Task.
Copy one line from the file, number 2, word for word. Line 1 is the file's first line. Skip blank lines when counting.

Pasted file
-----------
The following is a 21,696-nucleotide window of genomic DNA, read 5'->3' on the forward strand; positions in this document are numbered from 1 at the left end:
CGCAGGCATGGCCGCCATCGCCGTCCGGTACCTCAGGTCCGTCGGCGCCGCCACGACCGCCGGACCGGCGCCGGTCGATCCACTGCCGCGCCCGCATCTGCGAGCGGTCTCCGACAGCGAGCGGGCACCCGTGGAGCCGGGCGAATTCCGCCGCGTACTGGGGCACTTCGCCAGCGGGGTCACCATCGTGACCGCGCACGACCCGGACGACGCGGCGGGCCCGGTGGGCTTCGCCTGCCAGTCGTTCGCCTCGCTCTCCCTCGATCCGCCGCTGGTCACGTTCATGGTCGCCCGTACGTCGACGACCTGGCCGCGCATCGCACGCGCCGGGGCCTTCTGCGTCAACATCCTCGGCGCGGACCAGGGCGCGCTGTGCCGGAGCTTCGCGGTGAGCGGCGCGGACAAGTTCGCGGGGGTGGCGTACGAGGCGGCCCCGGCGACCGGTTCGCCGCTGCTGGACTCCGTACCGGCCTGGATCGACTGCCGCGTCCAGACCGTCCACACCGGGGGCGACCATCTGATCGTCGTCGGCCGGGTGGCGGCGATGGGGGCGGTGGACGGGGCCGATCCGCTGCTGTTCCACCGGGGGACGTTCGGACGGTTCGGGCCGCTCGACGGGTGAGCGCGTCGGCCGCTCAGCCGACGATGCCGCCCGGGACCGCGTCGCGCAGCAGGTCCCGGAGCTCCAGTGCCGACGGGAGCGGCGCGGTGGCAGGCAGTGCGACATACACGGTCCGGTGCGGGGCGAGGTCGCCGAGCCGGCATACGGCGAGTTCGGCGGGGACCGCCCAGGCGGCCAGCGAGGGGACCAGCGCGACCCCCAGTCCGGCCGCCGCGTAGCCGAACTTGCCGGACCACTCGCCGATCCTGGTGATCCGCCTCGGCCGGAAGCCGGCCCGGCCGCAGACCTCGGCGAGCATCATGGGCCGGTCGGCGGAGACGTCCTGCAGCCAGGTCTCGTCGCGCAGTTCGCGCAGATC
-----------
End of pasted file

CGCAGGCATGGCCGCCATCGCCGTCCGGTACCTCAGGTCCGTCGGCGCCGCCACGACCGCCGGACCGGCGCCGGTCGATCCACTGCCGCGCCCGCATCTGCGAGCGGTCTCCGACAGCGAGCGGGCACCCGTGGAGCCGGGCGAATTCCGCCGCGTACTGGGGCACTTCGCCAGCGGGGTCACCATCGTGACCGCGCACGACCCGGACGACGCGGCGGGCCCGGTGGGCTTCGCCTGCCAGTCGTTCGCCTCGCTCTCCCTCGATCCGCCGCTGGTCACGTTCATGGTCGCCCGTACGTCGACGACCTGGCCGCGCATCGCACGCGCCGGGGCCTTCTGCGTCAACATCCTCGGCGCGGACCAGGGCGCGCTGTGCCGGAGCTTCGCGGTGAGCGGCGCGGACAAGTTCGCGGGGGTGGCGTACGAGGCGGCCCCGGCGACCGGTTCGCCGCTGCTGGACTCCGTACCGGCCTGGATCGACTGCCGCGTCCAGACCGTCCACACCGGGGGCGACCATCTGATCGTCGTCGGCCGGGTGGCGGCGATGGGGGCGGTGGACGGGGCCGATCCGCTGCTGTTCCACCGGGGGACGTTCGGACGGTTCGGGCCGCTCGACGGGTGAGCGCGTCGGCCGCTCAGCCGACGATGCCGCCCGGGACCGCGTCGCGCAGCAGGTCCCGGAGCTCCAGTGCCGACGGGAGCGGCGCGGTGGCAGGCAGTGCGACATACACGGTCCGGTGCGGGGCGAGGTCGCCGAGCCGGCATACGGCGAGTTCGGCGGGGACCGCCCAGGCGGCCAGCGAGGGGACCAGCGCGACCCCCAGTCCGGCCGCCGCGTAGCCGAACTTGCCGGACCACTCGCCGATCCTGGTGATCCGCCTCGGCCGGAAGCCGGCCCGGCCGCAGACCTCGGCGAGCATCATGGGCCGGTCGGCGGAGACGTCCTGCAGCCAGGTCTCGTCGCGCAGTTCGCGCAGATC